The Borders; After Alchemy
Dragonflies swarm the sky. Above my house, a confusion of wings and elongated bodies. Last year, the biting flies. The year before, blue aphids in hibernation-seeking clouds.
Into the search bar, I type “why so many dragonflies this year.” No local answer. Everything has a cycle.
When overrun with insects, we call it a plague. When overrun with humans, we call it ….
Into the search bar, I type “how to taxidermy a dragonfly.” I am afraid to click the YouTube videos. I am afraid to click a site called taxidermy.net.
I soak the dragonfly overnight in nail polish remover, which I find in the bathroom cabinet though I don’t have any nail polish.
We call is progress or crisis, depending on the borders.
Will it alter the results that the acetone is mixed with fragrance and yellow no. 7 and expired?
My grandmother was buried unembalmed, her body kept frozen until the funeral.
Insects migrate, crossing invisible lines in the airspace. Invisible borders underground.
Air migrates across a border. Borders migrate with wind and shifting coastlines, when rivers redraw their banks. Borders migrate when insects carry bits of soil across them.
I like the idea of natural decay, but I did not like to think of her so cold.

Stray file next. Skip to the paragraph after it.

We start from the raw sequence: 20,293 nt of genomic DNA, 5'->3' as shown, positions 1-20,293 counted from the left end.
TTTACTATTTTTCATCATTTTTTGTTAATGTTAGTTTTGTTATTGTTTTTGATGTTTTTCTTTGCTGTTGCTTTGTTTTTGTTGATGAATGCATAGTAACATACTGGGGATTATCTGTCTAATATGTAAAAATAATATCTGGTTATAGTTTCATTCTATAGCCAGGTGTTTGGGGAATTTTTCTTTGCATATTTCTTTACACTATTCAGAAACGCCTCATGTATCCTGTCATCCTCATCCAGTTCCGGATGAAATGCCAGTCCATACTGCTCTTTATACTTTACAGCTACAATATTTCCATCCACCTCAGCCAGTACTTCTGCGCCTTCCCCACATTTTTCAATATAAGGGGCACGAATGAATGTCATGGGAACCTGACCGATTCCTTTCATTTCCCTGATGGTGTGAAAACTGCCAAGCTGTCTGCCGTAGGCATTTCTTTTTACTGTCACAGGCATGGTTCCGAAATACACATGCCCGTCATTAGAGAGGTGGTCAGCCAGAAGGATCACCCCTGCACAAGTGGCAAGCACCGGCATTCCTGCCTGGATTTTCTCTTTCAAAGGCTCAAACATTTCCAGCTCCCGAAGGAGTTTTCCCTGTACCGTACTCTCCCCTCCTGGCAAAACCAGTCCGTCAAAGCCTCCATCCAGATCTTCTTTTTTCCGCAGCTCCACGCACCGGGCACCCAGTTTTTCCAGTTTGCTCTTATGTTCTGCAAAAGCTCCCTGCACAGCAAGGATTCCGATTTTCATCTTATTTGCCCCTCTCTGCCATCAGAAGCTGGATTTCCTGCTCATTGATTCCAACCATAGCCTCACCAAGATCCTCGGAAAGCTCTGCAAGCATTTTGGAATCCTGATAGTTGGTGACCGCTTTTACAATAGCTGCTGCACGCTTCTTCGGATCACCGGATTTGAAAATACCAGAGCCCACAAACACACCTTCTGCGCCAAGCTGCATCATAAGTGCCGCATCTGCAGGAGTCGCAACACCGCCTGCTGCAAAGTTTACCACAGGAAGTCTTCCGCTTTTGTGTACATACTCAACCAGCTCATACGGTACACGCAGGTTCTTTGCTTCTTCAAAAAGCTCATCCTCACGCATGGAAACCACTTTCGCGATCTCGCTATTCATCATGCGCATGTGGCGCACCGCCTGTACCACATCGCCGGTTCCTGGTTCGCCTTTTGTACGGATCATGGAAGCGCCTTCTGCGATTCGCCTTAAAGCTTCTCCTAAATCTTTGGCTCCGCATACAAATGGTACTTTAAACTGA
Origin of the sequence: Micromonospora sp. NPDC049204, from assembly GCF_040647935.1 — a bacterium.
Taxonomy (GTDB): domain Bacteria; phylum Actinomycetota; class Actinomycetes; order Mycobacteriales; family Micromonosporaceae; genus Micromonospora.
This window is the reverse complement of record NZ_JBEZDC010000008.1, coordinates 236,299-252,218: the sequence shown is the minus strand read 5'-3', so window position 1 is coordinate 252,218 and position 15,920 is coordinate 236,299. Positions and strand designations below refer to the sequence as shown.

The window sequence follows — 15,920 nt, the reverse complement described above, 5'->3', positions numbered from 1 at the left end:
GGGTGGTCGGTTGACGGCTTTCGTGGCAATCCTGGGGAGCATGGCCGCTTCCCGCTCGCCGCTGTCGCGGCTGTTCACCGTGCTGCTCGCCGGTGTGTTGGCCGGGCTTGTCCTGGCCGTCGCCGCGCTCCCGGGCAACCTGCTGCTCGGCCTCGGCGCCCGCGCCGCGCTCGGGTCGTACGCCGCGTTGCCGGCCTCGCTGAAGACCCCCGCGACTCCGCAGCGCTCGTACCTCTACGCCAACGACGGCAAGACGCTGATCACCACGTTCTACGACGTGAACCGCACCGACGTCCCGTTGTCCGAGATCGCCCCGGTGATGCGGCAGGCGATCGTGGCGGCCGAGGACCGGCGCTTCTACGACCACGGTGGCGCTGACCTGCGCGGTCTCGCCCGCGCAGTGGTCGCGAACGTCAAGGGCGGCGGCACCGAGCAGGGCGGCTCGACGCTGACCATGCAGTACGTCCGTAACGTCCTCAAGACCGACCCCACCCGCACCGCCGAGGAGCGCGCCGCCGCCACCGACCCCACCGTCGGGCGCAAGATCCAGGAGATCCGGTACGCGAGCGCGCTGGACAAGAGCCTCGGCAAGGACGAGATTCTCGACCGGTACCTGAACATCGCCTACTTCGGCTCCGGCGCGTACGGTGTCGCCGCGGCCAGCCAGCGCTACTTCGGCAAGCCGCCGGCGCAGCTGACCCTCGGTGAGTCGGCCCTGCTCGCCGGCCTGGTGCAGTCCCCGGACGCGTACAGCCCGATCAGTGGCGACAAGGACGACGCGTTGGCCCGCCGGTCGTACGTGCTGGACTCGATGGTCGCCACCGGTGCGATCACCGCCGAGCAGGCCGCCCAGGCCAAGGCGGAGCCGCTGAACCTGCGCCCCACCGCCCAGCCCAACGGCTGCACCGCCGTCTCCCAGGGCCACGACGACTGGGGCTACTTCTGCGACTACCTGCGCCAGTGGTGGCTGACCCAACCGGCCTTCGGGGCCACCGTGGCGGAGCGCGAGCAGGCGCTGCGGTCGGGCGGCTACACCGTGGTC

I look up from the Book of Spells at the page for conjuring boar
to watch hens peck something
bright-orange and unrecognizable. Not from my garden. It’s funny
how unhealthy air can taste so delicious
compared with hazardous. I mean funny as in sad, as in
not quite believable, though by now
we should all believe
in hurricanes and wildfires in their convergence, this goldilocks zone
of dread. This summer will be endless.
When I say “epic,” I mean like Homer, like something’s
gonna have to get stabbed in its only eye before we
can clutch a ram by its stinking underfur and escape.
I dislike the sound of children
playing. Too much like a thing in pain and wailing. A fire starts with boys
who don’t believe in consequence.
A war starts the same. Ash coats
everything, film on my teeth, film
on the boar’s coarse hairs, on the telltale pelt
of skunk that slinks my yard at night.
Oh, to be a thing nocturnal, mirror-eyed
and reeking. Oh, to be a thing despised.